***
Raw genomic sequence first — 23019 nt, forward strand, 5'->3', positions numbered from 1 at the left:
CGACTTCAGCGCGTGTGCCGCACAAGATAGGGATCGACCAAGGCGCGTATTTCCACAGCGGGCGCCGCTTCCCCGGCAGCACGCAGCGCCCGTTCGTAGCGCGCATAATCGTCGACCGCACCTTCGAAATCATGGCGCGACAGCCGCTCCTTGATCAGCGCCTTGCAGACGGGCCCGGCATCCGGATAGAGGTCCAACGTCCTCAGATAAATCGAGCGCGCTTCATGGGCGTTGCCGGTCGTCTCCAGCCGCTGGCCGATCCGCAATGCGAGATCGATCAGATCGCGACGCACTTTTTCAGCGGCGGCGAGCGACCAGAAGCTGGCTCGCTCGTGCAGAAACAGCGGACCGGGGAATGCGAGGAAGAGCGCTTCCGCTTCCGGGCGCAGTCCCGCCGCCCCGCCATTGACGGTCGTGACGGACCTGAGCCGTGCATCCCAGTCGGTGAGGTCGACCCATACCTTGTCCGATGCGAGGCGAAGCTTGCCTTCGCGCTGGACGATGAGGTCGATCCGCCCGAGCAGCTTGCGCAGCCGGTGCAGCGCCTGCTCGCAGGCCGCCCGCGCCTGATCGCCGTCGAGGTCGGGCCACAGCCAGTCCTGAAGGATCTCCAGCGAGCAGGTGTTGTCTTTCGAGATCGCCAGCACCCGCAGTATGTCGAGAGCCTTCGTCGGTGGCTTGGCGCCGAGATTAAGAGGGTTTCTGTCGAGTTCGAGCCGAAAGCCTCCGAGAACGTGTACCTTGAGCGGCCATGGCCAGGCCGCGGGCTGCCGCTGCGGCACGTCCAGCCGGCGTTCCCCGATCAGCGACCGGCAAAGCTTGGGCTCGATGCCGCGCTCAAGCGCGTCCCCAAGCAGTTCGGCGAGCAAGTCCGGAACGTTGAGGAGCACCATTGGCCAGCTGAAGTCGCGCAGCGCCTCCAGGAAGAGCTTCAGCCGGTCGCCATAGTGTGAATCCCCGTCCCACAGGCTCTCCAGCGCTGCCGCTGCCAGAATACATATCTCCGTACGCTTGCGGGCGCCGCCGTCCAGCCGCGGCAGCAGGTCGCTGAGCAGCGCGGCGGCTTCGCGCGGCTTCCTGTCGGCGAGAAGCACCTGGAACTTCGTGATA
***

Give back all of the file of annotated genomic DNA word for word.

Raw genomic sequence first — 23019 nt, forward strand, 5'->3', positions numbered from 1 at the left:
CGACTTCAGCGCGTGTGCCGCACAAGATAGGGATCGACCAAGGCGCGTATTTCCACAGCGGGCGCCGCTTCCCCGGCAGCACGCAGCGCCCGTTCGTAGCGCGCATAATCGTCGACCGCACCTTCGAAATCATGGCGCGACAGCCGCTCCTTGATCAGCGCCTTGCAGACGGGCCCGGCATCCGGATAGAGGTCCAACGTCCTCAGATAAATCGAGCGCGCTTCATGGGCGTTGCCGGTCGTCTCCAGCCGCTGGCCGATCCGCAATGCGAGATCGATCAGATCGCGACGCACTTTTTCAGCGGCGGCGAGCGACCAGAAGCTGGCTCGCTCGTGCAGAAACAGCGGACCGGGGAATGCGAGGAAGAGCGCTTCCGCTTCCGGGCGCAGTCCCGCCGCCCCGCCATTGACGGTCGTGACGGACCTGAGCCGTGCATCCCAGTCGGTGAGGTCGACCCATACCTTGTCCGATGCGAGGCGAAGCTTGCCTTCGCGCTGGACGATGAGGTCGATCCGCCCGAGCAGCTTGCGCAGCCGGTGCAGCGCCTGCTCGCAGGCCGCCCGCGCCTGATCGCCGTCGAGGTCGGGCCACAGCCAGTCCTGAAGGATCTCCAGCGAGCAGGTGTTGTCTTTCGAGATCGCCAGCACCCGCAGTATGTCGAGAGCCTTCGTCGGTGGCTTGGCGCCGAGATTAAGAGGGTTTCTGTCGAGTTCGAGCCGAAAGCCTCCGAGAACGTGTACCTTGAGCGGCCATGGCCAGGCCGCGGGCTGCCGCTGCGGCACGTCCAGCCGGCGTTCCCCGATCAGCGACCGGCAAAGCTTGGGCTCGATGCCGCGCTCAAGCGCGTCCCCAAGCAGTTCGGCGAGCAAGTCCGGAACGTTGAGGAGCACCATTGGCCAGCTGAAGTCGCGCAGCGCCTCCAGGAAGAGCTTCAGCCGGTCGCCATAGTGTGAATCCCCGTCCCACAGGCTCTCCAGCGCTGCCGCTGCCAGAATACATATCTCCGTACGCTTGCGGGCGCCGCCGTCCAGCCGCGGCAGCAGGTCGCTGAGCAGCGCGGCGGCTTCGCGCGGCTTCCTGTCGGCGAGAAGCACCTGGAACTTCGTGATA